India’s “neighbourhood pandits” were better than NASA and that if the US space agency could predict solar and lunar eclipses a month in advance, the pandits could predict them for the next 100 years by looking at the ‘panchang’ (Hindu calendar).
Home Minister Rajnath Singh on Friday advocated a “comprehensive change in the country’s education system” for students to realise that foreign countries were not the sole repositories of knowledge.
Addressing students at a youth conference in Delhi’s Shri Ram College of Commerce, Singh said that “Bharat” possessed all the fundamentals in its “pracheen granths” (ancient texts) to make the country a “Jagatguru” (world leader).
The Home Minister also asked the students to decide between the “Western ‘dil maange more’ culture” or Indian values, adding that “dil maange more” was not “Bharat ka sanskar” (Indian culture).
“I know that many students, because of our current education system, feel that any knowledge in science, in technology whatever knowledge everyone has, is with foreign countries, that we don’t have anything. I want our youth to come out of this delusion… Bharat has all the fundamentals,” Singh said.
The minister also asserted that India’s “neighbourhood pandits” were better than NASA and that if the US space agency could predict solar and lunar eclipses a month in advance, the pandits could predict them for the next 100 years by looking at the ‘panchang’ (Hindu calendar).
During his 30-minute speech delivered in Hindi, Singh proclaimed that “Bhagwan Ram” was the greatest king, and spoke to students on the country’s legacy in the field of science and technology. “USA’s NASA can make the prediction that after a month, solar and lunar eclipse will happen at this time… the media says America has such advanced technology, it is predicted one and-a-half years, two years ago. I can say with confidence that if you go to the dhoti-wearing pandit in the neighbourhood, he will pull out the ‘panchang’ and tell you when the lunar and solar eclipses happened 100 years ago and when they will happen 100 years later,” he said.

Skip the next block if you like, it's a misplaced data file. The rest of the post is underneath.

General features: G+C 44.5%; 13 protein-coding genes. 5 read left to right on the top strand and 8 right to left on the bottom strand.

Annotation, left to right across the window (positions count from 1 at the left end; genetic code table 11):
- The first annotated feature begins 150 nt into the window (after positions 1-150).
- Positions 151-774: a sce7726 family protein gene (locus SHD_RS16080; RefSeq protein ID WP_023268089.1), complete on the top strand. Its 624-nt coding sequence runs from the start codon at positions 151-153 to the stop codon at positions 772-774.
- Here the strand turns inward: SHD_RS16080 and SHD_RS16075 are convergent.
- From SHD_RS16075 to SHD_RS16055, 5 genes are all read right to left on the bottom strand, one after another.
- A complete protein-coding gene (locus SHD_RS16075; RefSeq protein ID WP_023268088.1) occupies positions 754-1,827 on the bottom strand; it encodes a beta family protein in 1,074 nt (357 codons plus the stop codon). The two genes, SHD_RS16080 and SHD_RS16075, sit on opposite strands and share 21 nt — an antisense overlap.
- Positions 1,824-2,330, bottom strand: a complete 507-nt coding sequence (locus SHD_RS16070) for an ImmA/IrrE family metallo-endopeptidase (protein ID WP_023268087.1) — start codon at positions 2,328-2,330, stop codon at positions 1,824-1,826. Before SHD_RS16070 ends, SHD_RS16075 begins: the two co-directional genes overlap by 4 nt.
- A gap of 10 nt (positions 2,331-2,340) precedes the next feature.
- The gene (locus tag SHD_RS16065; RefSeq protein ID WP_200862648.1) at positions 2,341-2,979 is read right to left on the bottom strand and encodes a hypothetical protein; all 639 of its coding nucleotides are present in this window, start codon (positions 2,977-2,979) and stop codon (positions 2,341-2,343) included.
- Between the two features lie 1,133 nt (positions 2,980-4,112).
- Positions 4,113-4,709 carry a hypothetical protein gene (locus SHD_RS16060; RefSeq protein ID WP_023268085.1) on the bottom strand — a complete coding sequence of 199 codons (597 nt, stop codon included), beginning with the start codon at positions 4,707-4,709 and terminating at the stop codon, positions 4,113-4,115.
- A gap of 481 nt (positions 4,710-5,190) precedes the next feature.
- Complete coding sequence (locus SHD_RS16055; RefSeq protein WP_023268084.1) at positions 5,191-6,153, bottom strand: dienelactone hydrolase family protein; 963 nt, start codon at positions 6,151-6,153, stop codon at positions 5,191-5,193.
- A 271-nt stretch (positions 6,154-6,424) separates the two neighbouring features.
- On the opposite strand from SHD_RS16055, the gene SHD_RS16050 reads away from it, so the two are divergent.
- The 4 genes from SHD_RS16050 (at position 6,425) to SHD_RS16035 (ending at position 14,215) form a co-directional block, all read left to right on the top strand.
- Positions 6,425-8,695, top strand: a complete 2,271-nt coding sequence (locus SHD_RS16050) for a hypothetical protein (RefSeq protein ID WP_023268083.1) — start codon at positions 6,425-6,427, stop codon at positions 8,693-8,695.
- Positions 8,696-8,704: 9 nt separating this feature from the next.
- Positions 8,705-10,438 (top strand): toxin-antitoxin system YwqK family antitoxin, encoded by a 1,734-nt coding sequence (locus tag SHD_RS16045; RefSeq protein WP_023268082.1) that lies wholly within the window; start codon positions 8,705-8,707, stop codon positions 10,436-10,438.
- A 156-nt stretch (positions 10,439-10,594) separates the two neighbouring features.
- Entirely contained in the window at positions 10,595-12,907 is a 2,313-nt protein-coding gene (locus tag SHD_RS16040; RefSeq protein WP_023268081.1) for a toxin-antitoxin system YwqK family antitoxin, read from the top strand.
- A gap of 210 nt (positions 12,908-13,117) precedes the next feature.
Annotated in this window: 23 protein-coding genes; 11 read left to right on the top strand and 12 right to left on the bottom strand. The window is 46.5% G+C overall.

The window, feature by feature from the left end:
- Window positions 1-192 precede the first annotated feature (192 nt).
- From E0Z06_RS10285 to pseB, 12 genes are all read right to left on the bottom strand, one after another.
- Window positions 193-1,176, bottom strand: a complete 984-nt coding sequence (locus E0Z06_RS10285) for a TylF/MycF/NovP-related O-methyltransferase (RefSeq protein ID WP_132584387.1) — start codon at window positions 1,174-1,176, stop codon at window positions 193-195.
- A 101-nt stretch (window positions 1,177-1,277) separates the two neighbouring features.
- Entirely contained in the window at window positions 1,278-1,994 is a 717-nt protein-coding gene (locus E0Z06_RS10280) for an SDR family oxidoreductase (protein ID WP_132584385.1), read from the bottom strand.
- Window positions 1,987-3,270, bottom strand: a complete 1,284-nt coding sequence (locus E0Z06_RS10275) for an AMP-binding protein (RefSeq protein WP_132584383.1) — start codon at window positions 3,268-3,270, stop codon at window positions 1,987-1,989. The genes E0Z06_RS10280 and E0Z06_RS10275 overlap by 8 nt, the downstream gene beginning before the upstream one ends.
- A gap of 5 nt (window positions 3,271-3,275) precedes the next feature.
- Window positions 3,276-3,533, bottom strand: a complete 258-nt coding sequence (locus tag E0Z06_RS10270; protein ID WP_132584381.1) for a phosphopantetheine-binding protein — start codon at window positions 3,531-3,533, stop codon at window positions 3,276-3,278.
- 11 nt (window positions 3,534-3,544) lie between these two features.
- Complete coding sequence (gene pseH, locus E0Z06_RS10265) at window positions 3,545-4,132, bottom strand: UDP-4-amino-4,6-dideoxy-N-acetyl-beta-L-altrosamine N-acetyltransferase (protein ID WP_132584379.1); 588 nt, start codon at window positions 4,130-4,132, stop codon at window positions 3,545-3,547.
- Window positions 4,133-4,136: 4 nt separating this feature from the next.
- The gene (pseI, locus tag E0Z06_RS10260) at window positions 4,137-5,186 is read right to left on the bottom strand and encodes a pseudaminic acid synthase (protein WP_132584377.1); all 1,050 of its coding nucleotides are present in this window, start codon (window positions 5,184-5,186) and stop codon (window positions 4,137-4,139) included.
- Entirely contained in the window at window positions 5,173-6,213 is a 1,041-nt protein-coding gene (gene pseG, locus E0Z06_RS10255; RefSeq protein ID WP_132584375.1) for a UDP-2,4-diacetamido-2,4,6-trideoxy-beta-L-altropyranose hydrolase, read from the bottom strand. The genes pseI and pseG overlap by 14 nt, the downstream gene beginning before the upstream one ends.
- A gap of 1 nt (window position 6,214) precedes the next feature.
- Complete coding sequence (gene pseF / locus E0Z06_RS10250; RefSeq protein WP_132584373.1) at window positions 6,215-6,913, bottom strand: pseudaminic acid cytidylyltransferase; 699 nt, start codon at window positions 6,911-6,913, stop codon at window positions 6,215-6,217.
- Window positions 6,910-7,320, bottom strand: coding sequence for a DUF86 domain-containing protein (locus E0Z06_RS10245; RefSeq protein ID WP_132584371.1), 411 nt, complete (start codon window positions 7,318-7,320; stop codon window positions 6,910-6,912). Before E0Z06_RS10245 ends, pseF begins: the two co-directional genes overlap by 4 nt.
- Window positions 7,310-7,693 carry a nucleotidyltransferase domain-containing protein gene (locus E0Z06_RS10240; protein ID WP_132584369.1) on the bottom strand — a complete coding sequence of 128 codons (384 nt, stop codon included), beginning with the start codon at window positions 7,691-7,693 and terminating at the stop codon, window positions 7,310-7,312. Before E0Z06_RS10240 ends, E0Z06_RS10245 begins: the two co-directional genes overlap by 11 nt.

Elaborating further, Singh attributed the origin of quadratic equations and the Pythagoras theorem to sages who lived in India ages ago.
“Children, I can give you an example, but I don’t want to take you too far, so you can verify it later… Hundreds of years ago, there was a sage in India, Manish, who did work on quadratic equations… do you know about the Pythagoras theorem?… I want to say that Pythagoras did not create the theorem, and I have no qualms in saying that Pythagoras got information of this theory from Bharat… If anyone gave this theory, it was Rishi Bodhangan, that’s why it is called Bodhangan Praved,” he added.
Singh added that the German physicist Werner Heisenberg had admitted that he got the idea for his “Principal of Uncertainty” from a “discussion with Rabindranath Tagore on Vedanta”. “Shouldn’t we be proud of these things? Is this our education system today?” Singh asked.
“First, you have to decide what you want India to become — make it a super economic power? Super intellectual power? Superpower? I know all educated students will say ‘yeah, yeah’. But people like me, who come from a rural background. will always say I want to make Bharat a jagatguru,” he said.